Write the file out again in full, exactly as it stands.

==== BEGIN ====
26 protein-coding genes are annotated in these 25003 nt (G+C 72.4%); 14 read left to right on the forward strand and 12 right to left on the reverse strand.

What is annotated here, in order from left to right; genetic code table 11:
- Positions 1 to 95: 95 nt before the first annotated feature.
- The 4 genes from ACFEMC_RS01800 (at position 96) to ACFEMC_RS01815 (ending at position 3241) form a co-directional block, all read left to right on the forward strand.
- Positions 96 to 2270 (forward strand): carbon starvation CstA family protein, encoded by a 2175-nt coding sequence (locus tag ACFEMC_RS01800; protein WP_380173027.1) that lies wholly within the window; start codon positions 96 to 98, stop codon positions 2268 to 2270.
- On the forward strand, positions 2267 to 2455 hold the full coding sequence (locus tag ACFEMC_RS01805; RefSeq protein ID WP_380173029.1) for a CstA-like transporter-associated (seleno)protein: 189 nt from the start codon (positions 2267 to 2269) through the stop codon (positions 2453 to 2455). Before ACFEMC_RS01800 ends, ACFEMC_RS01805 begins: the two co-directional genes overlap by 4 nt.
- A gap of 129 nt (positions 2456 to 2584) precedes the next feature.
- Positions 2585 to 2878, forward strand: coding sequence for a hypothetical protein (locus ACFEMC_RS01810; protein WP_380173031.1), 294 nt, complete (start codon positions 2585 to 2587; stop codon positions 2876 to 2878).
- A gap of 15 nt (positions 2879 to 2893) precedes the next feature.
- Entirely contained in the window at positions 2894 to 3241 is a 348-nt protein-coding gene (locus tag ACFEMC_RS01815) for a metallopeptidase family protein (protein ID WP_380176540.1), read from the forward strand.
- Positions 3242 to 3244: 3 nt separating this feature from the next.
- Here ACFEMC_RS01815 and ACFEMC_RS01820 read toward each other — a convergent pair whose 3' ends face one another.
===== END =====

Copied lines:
26 protein-coding genes are annotated in these 25003 nt (G+C 72.4%); 14 read left to right on the forward strand and 12 right to left on the reverse strand.

What is annotated here, in order from left to right; genetic code table 11:
- Positions 1 to 95: 95 nt before the first annotated feature.
- The 4 genes from ACFEMC_RS01800 (at position 96) to ACFEMC_RS01815 (ending at position 3241) form a co-directional block, all read left to right on the forward strand.
- Positions 96 to 2270 (forward strand): carbon starvation CstA family protein, encoded by a 2175-nt coding sequence (locus tag ACFEMC_RS01800; protein WP_380173027.1) that lies wholly within the window; start codon positions 96 to 98, stop codon positions 2268 to 2270.
- On the forward strand, positions 2267 to 2455 hold the full coding sequence (locus tag ACFEMC_RS01805; RefSeq protein ID WP_380173029.1) for a CstA-like transporter-associated (seleno)protein: 189 nt from the start codon (positions 2267 to 2269) through the stop codon (positions 2453 to 2455). Before ACFEMC_RS01800 ends, ACFEMC_RS01805 begins: the two co-directional genes overlap by 4 nt.
- A gap of 129 nt (positions 2456 to 2584) precedes the next feature.
- Positions 2585 to 2878, forward strand: coding sequence for a hypothetical protein (locus ACFEMC_RS01810; protein WP_380173031.1), 294 nt, complete (start codon positions 2585 to 2587; stop codon positions 2876 to 2878).
- A gap of 15 nt (positions 2879 to 2893) precedes the next feature.
- Entirely contained in the window at positions 2894 to 3241 is a 348-nt protein-coding gene (locus tag ACFEMC_RS01815) for a metallopeptidase family protein (protein ID WP_380176540.1), read from the forward strand.
- Positions 3242 to 3244: 3 nt separating this feature from the next.
- Here ACFEMC_RS01815 and ACFEMC_RS01820 read toward each other — a convergent pair whose 3' ends face one another.